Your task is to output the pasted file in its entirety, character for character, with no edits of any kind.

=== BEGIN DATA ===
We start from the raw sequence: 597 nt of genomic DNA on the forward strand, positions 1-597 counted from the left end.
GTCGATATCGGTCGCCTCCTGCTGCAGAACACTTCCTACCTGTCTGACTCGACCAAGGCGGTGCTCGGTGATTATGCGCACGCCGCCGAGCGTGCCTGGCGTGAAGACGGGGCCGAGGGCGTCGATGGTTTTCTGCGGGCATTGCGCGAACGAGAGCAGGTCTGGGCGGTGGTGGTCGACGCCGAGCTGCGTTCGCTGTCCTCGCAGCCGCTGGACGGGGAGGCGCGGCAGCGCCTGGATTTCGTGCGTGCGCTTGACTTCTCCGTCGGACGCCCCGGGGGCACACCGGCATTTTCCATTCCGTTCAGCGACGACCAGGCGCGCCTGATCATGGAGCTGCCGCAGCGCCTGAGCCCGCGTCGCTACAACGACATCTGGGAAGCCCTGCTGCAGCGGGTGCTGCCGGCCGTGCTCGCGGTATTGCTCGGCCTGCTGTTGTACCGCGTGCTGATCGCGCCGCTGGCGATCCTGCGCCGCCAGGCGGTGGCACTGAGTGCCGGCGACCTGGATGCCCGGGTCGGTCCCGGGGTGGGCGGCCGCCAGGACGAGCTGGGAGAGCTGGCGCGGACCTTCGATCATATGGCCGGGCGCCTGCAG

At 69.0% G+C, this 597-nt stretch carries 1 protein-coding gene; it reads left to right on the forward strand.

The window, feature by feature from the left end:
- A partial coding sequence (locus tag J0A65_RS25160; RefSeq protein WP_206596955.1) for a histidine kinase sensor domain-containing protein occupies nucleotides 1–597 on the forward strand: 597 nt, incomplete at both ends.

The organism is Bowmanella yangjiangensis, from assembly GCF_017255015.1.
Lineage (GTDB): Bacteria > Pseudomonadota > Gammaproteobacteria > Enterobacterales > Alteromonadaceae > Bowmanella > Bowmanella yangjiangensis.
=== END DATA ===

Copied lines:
We start from the raw sequence: 597 nt of genomic DNA on the forward strand, positions 1-597 counted from the left end.
GTCGATATCGGTCGCCTCCTGCTGCAGAACACTTCCTACCTGTCTGACTCGACCAAGGCGGTGCTCGGTGATTATGCGCACGCCGCCGAGCGTGCCTGGCGTGAAGACGGGGCCGAGGGCGTCGATGGTTTTCTGCGGGCATTGCGCGAACGAGAGCAGGTCTGGGCGGTGGTGGTCGACGCCGAGCTGCGTTCGCTGTCCTCGCAGCCGCTGGACGGGGAGGCGCGGCAGCGCCTGGATTTCGTGCGTGCGCTTGACTTCTCCGTCGGACGCCCCGGGGGCACACCGGCATTTTCCATTCCGTTCAGCGACGACCAGGCGCGCCTGATCATGGAGCTGCCGCAGCGCCTGAGCCCGCGTCGCTACAACGACATCTGGGAAGCCCTGCTGCAGCGGGTGCTGCCGGCCGTGCTCGCGGTATTGCTCGGCCTGCTGTTGTACCGCGTGCTGATCGCGCCGCTGGCGATCCTGCGCCGCCAGGCGGTGGCACTGAGTGCCGGCGACCTGGATGCCCGGGTCGGTCCCGGGGTGGGCGGCCGCCAGGACGAGCTGGGAGAGCTGGCGCGGACCTTCGATCATATGGCCGGGCGCCTGCAG

At 69.0% G+C, this 597-nt stretch carries 1 protein-coding gene; it reads left to right on the forward strand.

The window, feature by feature from the left end:
- A partial coding sequence (locus tag J0A65_RS25160; RefSeq protein WP_206596955.1) for a histidine kinase sensor domain-containing protein occupies nucleotides 1–597 on the forward strand: 597 nt, incomplete at both ends.

The organism is Bowmanella yangjiangensis, from assembly GCF_017255015.1.
Lineage (GTDB): Bacteria > Pseudomonadota > Gammaproteobacteria > Enterobacterales > Alteromonadaceae > Bowmanella > Bowmanella yangjiangensis.